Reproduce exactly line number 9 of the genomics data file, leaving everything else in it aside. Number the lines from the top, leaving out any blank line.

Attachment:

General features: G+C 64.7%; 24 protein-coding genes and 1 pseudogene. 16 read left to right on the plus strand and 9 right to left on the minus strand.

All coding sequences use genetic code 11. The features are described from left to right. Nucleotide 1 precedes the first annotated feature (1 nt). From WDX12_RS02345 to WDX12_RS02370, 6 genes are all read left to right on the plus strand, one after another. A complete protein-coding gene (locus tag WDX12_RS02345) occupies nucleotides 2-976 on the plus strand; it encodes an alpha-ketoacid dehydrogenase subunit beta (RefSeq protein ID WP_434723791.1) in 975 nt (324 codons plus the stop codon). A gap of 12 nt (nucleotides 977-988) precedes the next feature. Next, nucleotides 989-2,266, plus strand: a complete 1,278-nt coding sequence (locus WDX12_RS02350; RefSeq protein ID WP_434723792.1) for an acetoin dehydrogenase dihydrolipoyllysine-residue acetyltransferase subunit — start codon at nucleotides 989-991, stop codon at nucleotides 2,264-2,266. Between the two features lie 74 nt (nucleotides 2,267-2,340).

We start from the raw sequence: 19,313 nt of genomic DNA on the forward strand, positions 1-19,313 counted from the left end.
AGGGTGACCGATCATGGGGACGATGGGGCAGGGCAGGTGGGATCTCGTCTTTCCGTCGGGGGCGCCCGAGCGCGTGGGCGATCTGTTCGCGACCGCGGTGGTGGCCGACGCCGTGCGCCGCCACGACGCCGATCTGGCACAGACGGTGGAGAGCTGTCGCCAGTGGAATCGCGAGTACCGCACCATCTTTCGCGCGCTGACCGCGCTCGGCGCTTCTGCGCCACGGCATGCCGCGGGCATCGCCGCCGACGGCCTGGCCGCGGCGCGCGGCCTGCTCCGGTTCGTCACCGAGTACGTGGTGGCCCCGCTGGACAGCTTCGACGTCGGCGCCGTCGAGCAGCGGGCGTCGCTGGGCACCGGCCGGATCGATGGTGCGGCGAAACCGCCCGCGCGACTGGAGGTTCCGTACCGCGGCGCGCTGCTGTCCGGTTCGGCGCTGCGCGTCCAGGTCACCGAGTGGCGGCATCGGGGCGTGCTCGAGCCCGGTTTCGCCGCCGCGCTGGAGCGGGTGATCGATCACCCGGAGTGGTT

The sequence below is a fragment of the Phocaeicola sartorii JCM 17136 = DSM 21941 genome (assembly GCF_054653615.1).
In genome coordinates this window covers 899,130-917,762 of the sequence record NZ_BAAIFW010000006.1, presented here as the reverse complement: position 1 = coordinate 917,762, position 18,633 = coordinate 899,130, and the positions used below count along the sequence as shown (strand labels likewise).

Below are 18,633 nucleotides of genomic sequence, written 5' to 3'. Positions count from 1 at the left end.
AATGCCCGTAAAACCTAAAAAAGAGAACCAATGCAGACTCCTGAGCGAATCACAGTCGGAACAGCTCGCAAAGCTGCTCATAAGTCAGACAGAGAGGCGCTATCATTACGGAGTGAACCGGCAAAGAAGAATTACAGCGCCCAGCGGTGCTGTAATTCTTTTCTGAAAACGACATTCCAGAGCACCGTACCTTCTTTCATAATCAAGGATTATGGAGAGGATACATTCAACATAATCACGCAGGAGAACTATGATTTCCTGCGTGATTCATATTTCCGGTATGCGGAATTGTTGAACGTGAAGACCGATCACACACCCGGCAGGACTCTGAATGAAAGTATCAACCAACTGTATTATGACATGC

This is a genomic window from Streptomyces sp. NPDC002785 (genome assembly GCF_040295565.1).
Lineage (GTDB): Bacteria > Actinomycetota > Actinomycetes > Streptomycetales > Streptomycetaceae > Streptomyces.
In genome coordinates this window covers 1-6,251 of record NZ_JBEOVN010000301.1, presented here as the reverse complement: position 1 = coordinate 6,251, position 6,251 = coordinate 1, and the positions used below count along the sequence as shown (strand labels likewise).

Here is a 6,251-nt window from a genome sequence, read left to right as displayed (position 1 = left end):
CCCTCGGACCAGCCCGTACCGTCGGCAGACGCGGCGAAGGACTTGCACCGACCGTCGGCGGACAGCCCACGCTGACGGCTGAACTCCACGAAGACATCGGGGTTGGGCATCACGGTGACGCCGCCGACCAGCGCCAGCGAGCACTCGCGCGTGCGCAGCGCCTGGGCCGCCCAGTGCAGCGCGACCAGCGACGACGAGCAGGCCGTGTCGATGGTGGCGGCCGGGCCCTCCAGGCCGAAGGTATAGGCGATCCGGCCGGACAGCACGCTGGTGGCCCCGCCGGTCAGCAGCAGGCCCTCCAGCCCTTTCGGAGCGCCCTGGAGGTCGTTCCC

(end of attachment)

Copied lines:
This is a genomic window from Streptomyces sp. NPDC002785 (genome assembly GCF_040295565.1).